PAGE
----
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Getting Started – Cascade what?!

What CSS Is

Cascading Style Sheets (CSS) is a style sheet language. This is separate from a markup language (XML, HTML, etc.), a scripting language (PHP, Javascript, ASP, JSP etc.), or a low/high level programming language (MIPS, C, Java, etc.).

Each type of language has a particular purpose and set of skills. Understanding that purpose can help you understand what you can and can not do with each type of language.

When it comes to CSS – the purpose is “presentation semantics”. In non-stupidly-geeky language this means – it controls the “look and feel” or “the prettiness” of any document written using a markup language (XML, HTML).

So as an example – we generally, in this day and age understand what the term “bold” means. When we want to “bold” something in a webpage we use the markup/html tag:

<b>Some text that we want bolded</b>

OR (using textile in OP):

*Some text that we want bolded*

But let’s say we want to change how the bold looks. Perhaps everytime we “bold” something we want that text to also be in all capitals for emphasis, but we don’t want to have to remember to always type with the caps lock key on. We can control this “look and feel” aspect of the standard “bold” using CSS.

For example we could use the following bit of CSS code:


b {
  font-variant:small-caps;
}

And this would automatically make all text enclosed in normal HTML bold tags appear in all caps. We haven’t changed the actual HTML tag that we would normally use. We’ve simply “overridden” the way the tag would normally be interpreted.

What CSS Isn’t

CSS is NOT a markup/scripting/programming language. This means:

  • It can not be used by itself. All CSS has to be associated with HTML code. This can be standard HTML markup tags (elements such as links (a), bold (b), body etc.), or by using the id, class and style attributes of certain tags. For a list of ALL current HTML5 tags, please reference here: HTML5 Tags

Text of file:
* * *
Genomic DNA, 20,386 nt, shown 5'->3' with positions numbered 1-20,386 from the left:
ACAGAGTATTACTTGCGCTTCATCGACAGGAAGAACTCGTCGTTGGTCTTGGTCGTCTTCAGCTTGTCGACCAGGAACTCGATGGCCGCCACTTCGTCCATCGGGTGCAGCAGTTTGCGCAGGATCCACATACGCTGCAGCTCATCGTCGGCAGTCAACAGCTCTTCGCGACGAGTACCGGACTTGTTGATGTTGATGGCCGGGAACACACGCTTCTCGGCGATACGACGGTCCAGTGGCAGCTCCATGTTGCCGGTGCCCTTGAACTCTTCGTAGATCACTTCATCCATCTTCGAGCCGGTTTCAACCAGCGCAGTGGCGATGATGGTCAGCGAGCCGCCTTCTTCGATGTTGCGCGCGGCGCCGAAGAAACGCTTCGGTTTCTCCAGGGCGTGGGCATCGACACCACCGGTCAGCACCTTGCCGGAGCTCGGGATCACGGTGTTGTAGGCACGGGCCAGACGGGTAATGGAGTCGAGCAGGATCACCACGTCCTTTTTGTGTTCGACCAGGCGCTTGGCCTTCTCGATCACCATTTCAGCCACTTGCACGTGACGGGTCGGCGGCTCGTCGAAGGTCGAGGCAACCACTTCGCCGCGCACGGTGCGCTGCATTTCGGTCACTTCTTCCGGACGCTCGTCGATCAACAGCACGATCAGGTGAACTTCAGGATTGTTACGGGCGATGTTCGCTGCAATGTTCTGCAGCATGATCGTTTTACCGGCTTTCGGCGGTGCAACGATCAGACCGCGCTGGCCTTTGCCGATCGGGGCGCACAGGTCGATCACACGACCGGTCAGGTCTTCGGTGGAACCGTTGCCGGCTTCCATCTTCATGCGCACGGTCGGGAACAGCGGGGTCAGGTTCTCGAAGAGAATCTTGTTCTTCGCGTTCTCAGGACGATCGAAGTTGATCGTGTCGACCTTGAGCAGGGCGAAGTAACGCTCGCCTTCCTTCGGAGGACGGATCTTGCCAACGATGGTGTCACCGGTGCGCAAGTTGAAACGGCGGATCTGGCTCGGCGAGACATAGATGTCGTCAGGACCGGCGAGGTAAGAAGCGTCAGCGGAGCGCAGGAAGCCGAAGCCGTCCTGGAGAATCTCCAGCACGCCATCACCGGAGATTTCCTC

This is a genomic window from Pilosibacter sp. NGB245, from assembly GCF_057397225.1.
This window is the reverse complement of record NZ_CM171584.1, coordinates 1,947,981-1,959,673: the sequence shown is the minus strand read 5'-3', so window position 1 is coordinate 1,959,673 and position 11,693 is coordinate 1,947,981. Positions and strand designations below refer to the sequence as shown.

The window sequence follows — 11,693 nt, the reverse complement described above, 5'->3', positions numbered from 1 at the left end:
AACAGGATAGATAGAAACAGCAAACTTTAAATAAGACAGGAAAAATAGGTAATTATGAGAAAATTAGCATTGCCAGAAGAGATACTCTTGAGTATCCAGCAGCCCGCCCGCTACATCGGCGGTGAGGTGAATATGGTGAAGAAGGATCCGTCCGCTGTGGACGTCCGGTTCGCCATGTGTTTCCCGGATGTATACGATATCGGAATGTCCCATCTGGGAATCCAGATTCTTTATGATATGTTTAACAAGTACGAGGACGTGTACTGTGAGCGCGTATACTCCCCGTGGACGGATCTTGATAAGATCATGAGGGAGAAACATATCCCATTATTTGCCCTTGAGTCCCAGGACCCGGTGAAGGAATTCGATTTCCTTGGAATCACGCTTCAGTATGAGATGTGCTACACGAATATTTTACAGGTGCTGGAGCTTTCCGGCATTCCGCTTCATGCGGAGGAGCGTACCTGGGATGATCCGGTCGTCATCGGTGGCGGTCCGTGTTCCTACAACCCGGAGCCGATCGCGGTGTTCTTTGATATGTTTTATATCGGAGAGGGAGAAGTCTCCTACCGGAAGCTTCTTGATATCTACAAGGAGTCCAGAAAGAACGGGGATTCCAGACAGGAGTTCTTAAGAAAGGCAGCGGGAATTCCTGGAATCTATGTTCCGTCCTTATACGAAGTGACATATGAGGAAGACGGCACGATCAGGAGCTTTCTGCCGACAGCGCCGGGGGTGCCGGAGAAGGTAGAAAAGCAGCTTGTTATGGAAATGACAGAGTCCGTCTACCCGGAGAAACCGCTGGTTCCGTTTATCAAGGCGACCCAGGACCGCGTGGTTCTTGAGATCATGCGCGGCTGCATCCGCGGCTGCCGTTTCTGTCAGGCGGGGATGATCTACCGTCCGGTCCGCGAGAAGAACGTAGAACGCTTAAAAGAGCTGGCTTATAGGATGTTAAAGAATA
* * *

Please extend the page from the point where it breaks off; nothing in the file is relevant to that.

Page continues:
• It can not access a Database
  • It can not perform “functions” – it does not calculate, or manipulate data – it only controls how data is displayed
  • It is not a parser – aside from the :first-letter pseudo-element you cannot target ranges of characters, only complete elements. Targeting specific ranges and or characters requires markup and requires that you have control of the code generating the markup.
  • It does not allow expressions – values need to stated implicitly using the units provided, you can not use math equations (ex. You can not use “margin-left: 10% – 3em + 4px;”)

Why are they called Cascading Style Sheets

The simple answer? Because they Cascade. Styles are applied in the order they are given. This means if you attach 3 stylesheets to a page – they will be applied in top down order. The first one will be called, and then anything in the second that uses the same tags will override similar calls in the first one, and then anything in the 3rd will override the first two.

Likewise – anything LOWER on a given stylesheet will override anything above it. So for example:


body {color:black;}
body {color:red;}

Will result in the webpage text being red.

Ok Ok…what the hell is a tag/id/class

Tags are standard HTML markup. They are part of the HTML “standard”, which most browsers will recognize and render as part of their programming (though they may not always render the same way across all browsers).

This is one of the downsides of HTML. While W3C attempts to create standards for the markup, their standard is actually only recommendations. It is up to each individual browser which tags they will implement and how close to the “standards” they will remain.

Again all recommended tags are listed here: HTML5 Tags as well as whether they are deprecated.

To ensure that your HTML and CSS are as compatible with multiple browsers as you can, you can try to validate your HTML and CSS using the W3C tools here: